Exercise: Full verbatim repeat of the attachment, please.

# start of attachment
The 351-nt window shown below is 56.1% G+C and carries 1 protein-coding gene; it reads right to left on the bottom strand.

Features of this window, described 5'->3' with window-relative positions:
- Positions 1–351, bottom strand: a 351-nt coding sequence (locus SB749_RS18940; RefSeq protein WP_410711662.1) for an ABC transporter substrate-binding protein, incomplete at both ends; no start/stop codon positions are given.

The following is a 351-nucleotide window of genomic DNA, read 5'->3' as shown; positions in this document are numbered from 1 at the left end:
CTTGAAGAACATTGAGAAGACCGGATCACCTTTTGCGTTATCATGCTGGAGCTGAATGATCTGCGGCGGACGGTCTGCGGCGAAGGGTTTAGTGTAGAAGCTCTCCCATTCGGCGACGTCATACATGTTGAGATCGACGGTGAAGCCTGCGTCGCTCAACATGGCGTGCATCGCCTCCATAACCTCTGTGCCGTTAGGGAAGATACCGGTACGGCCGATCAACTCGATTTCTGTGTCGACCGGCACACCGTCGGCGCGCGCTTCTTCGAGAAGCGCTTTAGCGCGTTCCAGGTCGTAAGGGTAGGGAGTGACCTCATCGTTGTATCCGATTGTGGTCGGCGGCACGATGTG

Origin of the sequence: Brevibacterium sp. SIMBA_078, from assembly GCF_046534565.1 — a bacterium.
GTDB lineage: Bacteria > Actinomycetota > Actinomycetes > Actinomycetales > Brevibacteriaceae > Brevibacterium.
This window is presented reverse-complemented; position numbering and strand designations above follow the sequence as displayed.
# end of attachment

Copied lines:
The 351-nt window shown below is 56.1% G+C and carries 1 protein-coding gene; it reads right to left on the bottom strand.

Features of this window, described 5'->3' with window-relative positions:
- Positions 1–351, bottom strand: a 351-nt coding sequence (locus SB749_RS18940; RefSeq protein WP_410711662.1) for an ABC transporter substrate-binding protein, incomplete at both ends; no start/stop codon positions are given.

The following is a 351-nucleotide window of genomic DNA, read 5'->3' as shown; positions in this document are numbered from 1 at the left end:
CTTGAAGAACATTGAGAAGACCGGATCACCTTTTGCGTTATCATGCTGGAGCTGAATGATCTGCGGCGGACGGTCTGCGGCGAAGGGTTTAGTGTAGAAGCTCTCCCATTCGGCGACGTCATACATGTTGAGATCGACGGTGAAGCCTGCGTCGCTCAACATGGCGTGCATCGCCTCCATAACCTCTGTGCCGTTAGGGAAGATACCGGTACGGCCGATCAACTCGATTTCTGTGTCGACCGGCACACCGTCGGCGCGCGCTTCTTCGAGAAGCGCTTTAGCGCGTTCCAGGTCGTAAGGGTAGGGAGTGACCTCATCGTTGTATCCGATTGTGGTCGGCGGCACGATGTG

Origin of the sequence: Brevibacterium sp. SIMBA_078, from assembly GCF_046534565.1 — a bacterium.
GTDB lineage: Bacteria > Actinomycetota > Actinomycetes > Actinomycetales > Brevibacteriaceae > Brevibacterium.
This window is presented reverse-complemented; position numbering and strand designations above follow the sequence as displayed.